What is R?

An Introduction to R

Ben Dickins
Senior Lecturer

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Introduction to R

R is a free software environment for statistical computing and graphics. It compiles and runs on a wide variety of operating systems including Windows, MacOS and assorted linux distributions.

RStudio is a set of integrated tools designed to help you be more productive with R. This is referred to as an Integrated Development Environment or IDE. Alternative IDEs for R include RKWard and even Visual Studio Code when properly configured.

Installing R

If you have administrative access to the computer you are using you should be able to install the R and RStudio programs. If you do not have admin access you can try RStudio Cloud.

To Install                 Go to
R R homepage and follow the links to CRAN (Comprehensive R Access Network), selecting a mirror site near your current location,
RStudio RStudio.com and choose the open source "Desktop edition",
RStudio Cloud RStudio Cloud and sign up for a free account.

The R Environment

The text-based R environment is known as the console and is accessible via:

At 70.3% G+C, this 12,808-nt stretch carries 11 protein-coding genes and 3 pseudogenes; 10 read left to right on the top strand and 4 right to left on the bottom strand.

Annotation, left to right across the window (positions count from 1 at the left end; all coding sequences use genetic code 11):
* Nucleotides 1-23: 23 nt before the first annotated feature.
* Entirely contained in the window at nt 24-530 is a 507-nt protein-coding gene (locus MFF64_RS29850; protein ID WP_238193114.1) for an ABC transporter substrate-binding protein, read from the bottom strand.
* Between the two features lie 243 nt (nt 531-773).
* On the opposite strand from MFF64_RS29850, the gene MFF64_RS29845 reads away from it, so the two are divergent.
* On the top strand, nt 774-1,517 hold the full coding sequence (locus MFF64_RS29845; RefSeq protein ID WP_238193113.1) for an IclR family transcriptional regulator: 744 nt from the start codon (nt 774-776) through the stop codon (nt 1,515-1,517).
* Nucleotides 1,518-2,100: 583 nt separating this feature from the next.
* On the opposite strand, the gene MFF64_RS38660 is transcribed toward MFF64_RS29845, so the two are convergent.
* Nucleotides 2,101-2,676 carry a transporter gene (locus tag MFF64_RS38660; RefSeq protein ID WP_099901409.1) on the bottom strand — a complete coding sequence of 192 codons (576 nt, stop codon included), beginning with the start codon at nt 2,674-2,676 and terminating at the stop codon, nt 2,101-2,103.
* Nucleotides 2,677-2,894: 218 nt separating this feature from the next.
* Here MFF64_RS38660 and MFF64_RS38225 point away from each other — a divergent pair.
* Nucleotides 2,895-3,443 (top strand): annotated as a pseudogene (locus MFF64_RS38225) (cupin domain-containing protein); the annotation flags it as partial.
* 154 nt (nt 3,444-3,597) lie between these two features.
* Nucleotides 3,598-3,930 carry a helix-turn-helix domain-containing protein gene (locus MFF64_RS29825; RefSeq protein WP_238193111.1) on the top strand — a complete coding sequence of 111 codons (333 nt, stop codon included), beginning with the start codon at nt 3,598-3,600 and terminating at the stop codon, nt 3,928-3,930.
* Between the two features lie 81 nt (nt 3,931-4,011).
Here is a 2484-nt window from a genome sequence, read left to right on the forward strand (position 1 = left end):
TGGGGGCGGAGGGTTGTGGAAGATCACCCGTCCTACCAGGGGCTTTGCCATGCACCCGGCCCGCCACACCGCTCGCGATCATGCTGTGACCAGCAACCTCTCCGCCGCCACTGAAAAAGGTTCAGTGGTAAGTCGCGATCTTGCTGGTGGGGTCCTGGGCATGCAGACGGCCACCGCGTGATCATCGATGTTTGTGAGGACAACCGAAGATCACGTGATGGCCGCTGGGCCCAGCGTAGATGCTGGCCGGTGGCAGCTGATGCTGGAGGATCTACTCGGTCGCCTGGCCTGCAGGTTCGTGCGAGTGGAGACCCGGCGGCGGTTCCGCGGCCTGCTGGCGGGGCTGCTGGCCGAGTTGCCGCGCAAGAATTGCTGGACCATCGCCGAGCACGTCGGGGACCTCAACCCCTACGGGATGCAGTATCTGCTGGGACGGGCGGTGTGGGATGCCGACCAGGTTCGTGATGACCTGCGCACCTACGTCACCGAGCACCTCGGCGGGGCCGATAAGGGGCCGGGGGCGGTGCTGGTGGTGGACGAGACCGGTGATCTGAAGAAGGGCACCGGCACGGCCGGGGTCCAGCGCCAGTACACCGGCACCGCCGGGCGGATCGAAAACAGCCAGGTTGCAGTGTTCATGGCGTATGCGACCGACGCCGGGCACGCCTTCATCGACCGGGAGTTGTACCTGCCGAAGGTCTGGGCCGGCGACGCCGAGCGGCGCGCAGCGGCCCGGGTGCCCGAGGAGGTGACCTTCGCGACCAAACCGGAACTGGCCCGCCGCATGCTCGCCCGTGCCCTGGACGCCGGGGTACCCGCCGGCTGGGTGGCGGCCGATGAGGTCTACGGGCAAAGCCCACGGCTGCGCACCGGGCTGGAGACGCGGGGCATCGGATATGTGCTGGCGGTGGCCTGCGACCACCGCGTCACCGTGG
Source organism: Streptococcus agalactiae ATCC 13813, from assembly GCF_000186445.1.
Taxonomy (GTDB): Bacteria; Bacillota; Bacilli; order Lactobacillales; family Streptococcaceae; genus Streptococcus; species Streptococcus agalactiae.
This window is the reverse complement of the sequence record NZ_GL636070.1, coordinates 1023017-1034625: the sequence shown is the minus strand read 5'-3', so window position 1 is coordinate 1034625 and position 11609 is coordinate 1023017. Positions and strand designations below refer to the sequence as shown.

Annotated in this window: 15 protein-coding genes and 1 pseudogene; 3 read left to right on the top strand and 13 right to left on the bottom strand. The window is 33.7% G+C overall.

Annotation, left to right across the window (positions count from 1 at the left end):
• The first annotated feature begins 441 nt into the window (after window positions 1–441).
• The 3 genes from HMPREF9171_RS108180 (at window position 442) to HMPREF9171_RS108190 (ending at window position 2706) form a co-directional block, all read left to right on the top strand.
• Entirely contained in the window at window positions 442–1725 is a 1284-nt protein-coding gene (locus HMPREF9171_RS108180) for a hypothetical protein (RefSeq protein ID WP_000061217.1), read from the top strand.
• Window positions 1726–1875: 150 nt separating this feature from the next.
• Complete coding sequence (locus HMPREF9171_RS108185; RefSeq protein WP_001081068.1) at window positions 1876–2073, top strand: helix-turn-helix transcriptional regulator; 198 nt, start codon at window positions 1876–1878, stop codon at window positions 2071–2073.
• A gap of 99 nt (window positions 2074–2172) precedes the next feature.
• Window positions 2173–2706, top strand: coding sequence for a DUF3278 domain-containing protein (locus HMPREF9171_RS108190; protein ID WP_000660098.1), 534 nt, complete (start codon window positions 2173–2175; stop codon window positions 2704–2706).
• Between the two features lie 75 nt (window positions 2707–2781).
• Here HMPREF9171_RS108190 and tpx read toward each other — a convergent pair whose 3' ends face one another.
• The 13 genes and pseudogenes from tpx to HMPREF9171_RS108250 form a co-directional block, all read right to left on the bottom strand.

A Terminal Emulator R Standalone App
iTerm2 R GUI

RStudio GUI

Here is what the RStudio Graphical User Interface (GUI) looks like:

RStudio GUI

Getting Help

Getting help from R's built-in facility. For a given function "makecupcake" you can invoke the help pages using the ? character. For this example you would type the following into the console:

?makecupcakes

Note that the console has a flashing cursor just to the right of a > character. The > is known as the prompt command and it means that R is expecting you to input a command.

Let's try this for a more informative function:

?mean

What did you get when you did this in RStudio?

Help via Fuzzy Search

Do you need more information or can't you find what you are looking for? Use ??:

??"cupcakes"

Also you can obtain more details on features specified by special characters:

?"[["

We'll try some of these in the next slide.

Fuzzy Search Examples

Let's try a couple:

??"average"
?"%*%"

Let's try something new (and please don't be frustrated by the result!). Type the following command:

q()

What happened?

Fetching Examples

To get an example of the use of a function (or topic), you can try:

example(cupcakes)

Have a go yourself:

example(mean)
## 
## mean> x <- c(0:10, 50)
## 
## mean> xm <- mean(x)
## 
## mean> c(xm, mean(x, trim = 0.10))
## [1] 8.75 5.50

Try the same for the sd function. Can you figure out what it does?

Bracket Meltdown! (and how to avoid it...)

If a command is not complete at the end of a line, R will give a different prompt, by default this is +.

You will experience this a lot. So be careful with opening and closing your brackets, for example try:

mean(c(1,2,4,3)

You will see the prompt transform into a + meaning that it expects more input. To get out of this you can do one of two things:

  1. close all the braces in the expression (in this case this means adding another )), or
  2. (if you can't figure it out) press the "Escape" key on your keyboard.

Option 2 will cancel the command, but will rescue you from bracket meltdown.

THE END